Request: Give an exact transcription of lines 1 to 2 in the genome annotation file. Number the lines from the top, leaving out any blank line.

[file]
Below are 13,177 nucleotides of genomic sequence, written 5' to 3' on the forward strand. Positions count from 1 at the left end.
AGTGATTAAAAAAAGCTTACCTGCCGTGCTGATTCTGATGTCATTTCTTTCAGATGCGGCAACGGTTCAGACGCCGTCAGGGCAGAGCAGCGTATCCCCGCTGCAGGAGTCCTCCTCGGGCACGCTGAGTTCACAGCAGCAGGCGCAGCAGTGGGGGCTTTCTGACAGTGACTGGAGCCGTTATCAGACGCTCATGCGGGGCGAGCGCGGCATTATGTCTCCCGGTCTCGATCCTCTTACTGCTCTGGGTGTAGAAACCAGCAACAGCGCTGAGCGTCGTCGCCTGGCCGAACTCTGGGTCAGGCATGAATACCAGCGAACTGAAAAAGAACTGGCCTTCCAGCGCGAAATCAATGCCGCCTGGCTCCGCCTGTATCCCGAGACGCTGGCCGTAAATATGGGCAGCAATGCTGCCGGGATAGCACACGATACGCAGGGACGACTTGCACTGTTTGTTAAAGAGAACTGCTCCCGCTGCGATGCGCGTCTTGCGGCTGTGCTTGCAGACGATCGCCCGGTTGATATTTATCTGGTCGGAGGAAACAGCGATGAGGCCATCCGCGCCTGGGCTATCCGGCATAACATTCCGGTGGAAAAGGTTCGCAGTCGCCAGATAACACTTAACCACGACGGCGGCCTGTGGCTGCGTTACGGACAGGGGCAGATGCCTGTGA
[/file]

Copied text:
Below are 13,177 nucleotides of genomic sequence, written 5' to 3' on the forward strand. Positions count from 1 at the left end.
AGTGATTAAAAAAAGCTTACCTGCCGTGCTGATTCTGATGTCATTTCTTTCAGATGCGGCAACGGTTCAGACGCCGTCAGGGCAGAGCAGCGTATCCCCGCTGCAGGAGTCCTCCTCGGGCACGCTGAGTTCACAGCAGCAGGCGCAGCAGTGGGGGCTTTCTGACAGTGACTGGAGCCGTTATCAGACGCTCATGCGGGGCGAGCGCGGCATTATGTCTCCCGGTCTCGATCCTCTTACTGCTCTGGGTGTAGAAACCAGCAACAGCGCTGAGCGTCGTCGCCTGGCCGAACTCTGGGTCAGGCATGAATACCAGCGAACTGAAAAAGAACTGGCCTTCCAGCGCGAAATCAATGCCGCCTGGCTCCGCCTGTATCCCGAGACGCTGGCCGTAAATATGGGCAGCAATGCTGCCGGGATAGCACACGATACGCAGGGACGACTTGCACTGTTTGTTAAAGAGAACTGCTCCCGCTGCGATGCGCGTCTTGCGGCTGTGCTTGCAGACGATCGCCCGGTTGATATTTATCTGGTCGGAGGAAACAGCGATGAGGCCATCCGCGCCTGGGCTATCCGGCATAACATTCCGGTGGAAAAGGTTCGCAGTCGCCAGATAACACTTAACCACGACGGCGGCCTGTGGCTGCGTTACGGACAGGGGCAGATGCCTGTGA